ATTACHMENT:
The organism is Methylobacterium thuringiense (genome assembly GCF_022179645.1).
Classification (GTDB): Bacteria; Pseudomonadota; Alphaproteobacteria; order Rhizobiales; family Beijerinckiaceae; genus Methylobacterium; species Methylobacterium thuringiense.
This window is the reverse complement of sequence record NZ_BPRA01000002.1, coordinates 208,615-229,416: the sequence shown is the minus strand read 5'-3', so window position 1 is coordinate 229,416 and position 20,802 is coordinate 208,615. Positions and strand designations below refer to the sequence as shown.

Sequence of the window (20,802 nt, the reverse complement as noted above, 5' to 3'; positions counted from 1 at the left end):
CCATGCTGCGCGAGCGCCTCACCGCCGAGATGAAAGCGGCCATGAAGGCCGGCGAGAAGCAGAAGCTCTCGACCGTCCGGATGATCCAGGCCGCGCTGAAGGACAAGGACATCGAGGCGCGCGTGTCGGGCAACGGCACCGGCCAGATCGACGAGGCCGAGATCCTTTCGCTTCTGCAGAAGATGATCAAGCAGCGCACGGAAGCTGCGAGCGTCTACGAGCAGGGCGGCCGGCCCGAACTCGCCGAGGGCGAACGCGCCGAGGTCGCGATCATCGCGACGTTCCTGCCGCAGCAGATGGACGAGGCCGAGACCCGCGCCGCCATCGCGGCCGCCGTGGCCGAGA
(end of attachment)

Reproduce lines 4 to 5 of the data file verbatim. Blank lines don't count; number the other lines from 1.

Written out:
Sequence of the window (20,802 nt, the reverse complement as noted above, 5' to 3'; positions counted from 1 at the left end):
CCATGCTGCGCGAGCGCCTCACCGCCGAGATGAAAGCGGCCATGAAGGCCGGCGAGAAGCAGAAGCTCTCGACCGTCCGGATGATCCAGGCCGCGCTGAAGGACAAGGACATCGAGGCGCGCGTGTCGGGCAACGGCACCGGCCAGATCGACGAGGCCGAGATCCTTTCGCTTCTGCAGAAGATGATCAAGCAGCGCACGGAAGCTGCGAGCGTCTACGAGCAGGGCGGCCGGCCCGAACTCGCCGAGGGCGAACGCGCCGAGGTCGCGATCATCGCGACGTTCCTGCCGCAGCAGATGGACGAGGCCGAGACCCGCGCCGCCATCGCGGCCGCCGTGGCCGAGA